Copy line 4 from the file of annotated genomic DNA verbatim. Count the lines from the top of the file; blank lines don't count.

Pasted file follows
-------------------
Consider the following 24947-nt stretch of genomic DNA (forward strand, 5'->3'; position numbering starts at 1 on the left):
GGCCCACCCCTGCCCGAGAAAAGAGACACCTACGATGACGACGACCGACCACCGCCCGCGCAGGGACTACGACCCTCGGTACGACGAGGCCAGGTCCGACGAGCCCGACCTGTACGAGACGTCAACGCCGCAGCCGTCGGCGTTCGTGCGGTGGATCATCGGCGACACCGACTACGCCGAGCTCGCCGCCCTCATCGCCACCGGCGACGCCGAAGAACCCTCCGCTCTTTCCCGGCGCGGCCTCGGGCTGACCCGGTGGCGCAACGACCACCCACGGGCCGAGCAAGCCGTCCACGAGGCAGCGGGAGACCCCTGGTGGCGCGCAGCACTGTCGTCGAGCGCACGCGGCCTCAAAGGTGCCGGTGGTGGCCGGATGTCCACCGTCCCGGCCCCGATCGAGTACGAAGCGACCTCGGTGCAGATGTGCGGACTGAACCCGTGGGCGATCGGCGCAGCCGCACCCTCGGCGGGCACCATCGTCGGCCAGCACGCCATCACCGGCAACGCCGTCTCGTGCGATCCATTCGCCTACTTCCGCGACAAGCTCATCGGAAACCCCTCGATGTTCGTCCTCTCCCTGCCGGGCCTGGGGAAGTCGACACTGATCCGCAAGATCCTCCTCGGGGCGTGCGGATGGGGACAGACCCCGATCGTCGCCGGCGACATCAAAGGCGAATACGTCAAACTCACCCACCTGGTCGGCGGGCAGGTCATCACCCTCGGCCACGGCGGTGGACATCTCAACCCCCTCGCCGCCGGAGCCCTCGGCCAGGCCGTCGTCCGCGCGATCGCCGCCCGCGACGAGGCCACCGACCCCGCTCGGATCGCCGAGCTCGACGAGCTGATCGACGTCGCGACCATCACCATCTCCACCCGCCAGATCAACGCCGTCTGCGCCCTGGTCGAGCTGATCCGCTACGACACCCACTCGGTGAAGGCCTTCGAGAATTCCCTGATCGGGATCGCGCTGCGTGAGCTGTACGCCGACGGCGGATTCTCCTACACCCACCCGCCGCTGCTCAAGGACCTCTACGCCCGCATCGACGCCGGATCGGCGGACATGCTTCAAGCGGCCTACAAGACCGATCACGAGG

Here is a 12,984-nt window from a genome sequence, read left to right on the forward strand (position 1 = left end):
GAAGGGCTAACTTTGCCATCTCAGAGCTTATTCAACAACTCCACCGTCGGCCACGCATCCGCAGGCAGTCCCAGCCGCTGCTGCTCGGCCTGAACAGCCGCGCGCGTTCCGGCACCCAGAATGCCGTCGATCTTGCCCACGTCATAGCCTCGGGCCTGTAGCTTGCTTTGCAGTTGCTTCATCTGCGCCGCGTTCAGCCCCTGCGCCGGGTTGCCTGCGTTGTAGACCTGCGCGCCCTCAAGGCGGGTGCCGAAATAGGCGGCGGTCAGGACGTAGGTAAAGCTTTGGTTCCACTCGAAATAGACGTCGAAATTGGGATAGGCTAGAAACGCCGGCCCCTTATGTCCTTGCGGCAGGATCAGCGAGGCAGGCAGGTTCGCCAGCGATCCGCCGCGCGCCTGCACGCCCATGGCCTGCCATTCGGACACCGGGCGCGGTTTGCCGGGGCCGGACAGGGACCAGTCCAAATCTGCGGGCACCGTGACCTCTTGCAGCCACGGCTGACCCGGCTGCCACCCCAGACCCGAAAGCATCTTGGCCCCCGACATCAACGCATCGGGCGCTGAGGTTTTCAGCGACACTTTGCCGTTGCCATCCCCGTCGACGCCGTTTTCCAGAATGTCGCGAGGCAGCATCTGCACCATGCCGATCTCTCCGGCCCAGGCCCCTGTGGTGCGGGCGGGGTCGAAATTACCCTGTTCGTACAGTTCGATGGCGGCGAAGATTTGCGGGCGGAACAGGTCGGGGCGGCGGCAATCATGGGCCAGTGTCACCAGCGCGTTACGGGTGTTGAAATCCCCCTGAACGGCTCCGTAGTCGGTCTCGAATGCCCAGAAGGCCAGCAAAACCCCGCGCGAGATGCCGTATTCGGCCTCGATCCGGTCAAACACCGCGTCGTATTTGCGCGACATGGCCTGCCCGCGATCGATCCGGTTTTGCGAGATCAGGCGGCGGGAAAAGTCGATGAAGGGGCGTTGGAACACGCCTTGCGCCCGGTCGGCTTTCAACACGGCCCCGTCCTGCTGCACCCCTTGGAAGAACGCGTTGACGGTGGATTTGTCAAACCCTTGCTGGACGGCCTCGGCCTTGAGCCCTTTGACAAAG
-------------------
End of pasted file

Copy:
GAAGGGCTAACTTTGCCATCTCAGAGCTTATTCAACAACTCCACCGTCGGCCACGCATCCGCAGGCAGTCCCAGCCGCTGCTGCTCGGCCTGAACAGCCGCGCGCGTTCCGGCACCCAGAATGCCGTCGATCTTGCCCACGTCATAGCCTCGGGCCTGTAGCTTGCTTTGCAGTTGCTTCATCTGCGCCGCGTTCAGCCCCTGCGCCGGGTTGCCTGCGTTGTAGACCTGCGCGCCCTCAAGGCGGGTGCCGAAATAGGCGGCGGTCAGGACGTAGGTAAAGCTTTGGTTCCACTCGAAATAGACGTCGAAATTGGGATAGGCTAGAAACGCCGGCCCCTTATGTCCTTGCGGCAGGATCAGCGAGGCAGGCAGGTTCGCCAGCGATCCGCCGCGCGCCTGCACGCCCATGGCCTGCCATTCGGACACCGGGCGCGGTTTGCCGGGGCCGGACAGGGACCAGTCCAAATCTGCGGGCACCGTGACCTCTTGCAGCCACGGCTGACCCGGCTGCCACCCCAGACCCGAAAGCATCTTGGCCCCCGACATCAACGCATCGGGCGCTGAGGTTTTCAGCGACACTTTGCCGTTGCCATCCCCGTCGACGCCGTTTTCCAGAATGTCGCGAGGCAGCATCTGCACCATGCCGATCTCTCCGGCCCAGGCCCCTGTGGTGCGGGCGGGGTCGAAATTACCCTGTTCGTACAGTTCGATGGCGGCGAAGATTTGCGGGCGGAACAGGTCGGGGCGGCGGCAATCATGGGCCAGTGTCACCAGCGCGTTACGGGTGTTGAAATCCCCCTGAACGGCTCCGTAGTCGGTCTCGAATGCCCAGAAGGCCAGCAAAACCCCGCGCGAGATGCCGTATTCGGCCTCGATCCGGTCAAACACCGCGTCGTATTTGCGCGACATGGCCTGCCCGCGATCGATCCGGTTTTGCGAGATCAGGCGGCGGGAAAAGTCGATGAAGGGGCGTTGGAACACGCCTTGCGCCCGGTCGGCTTTCAACACGGCCCCGTCCTGCTGCACCCCTTGGAAGAACGCGTTGACGGTGGATTTGTCAAACCCTTGCTGGACGGCCTCGGCCTTGAGCCCTTTGACAAAG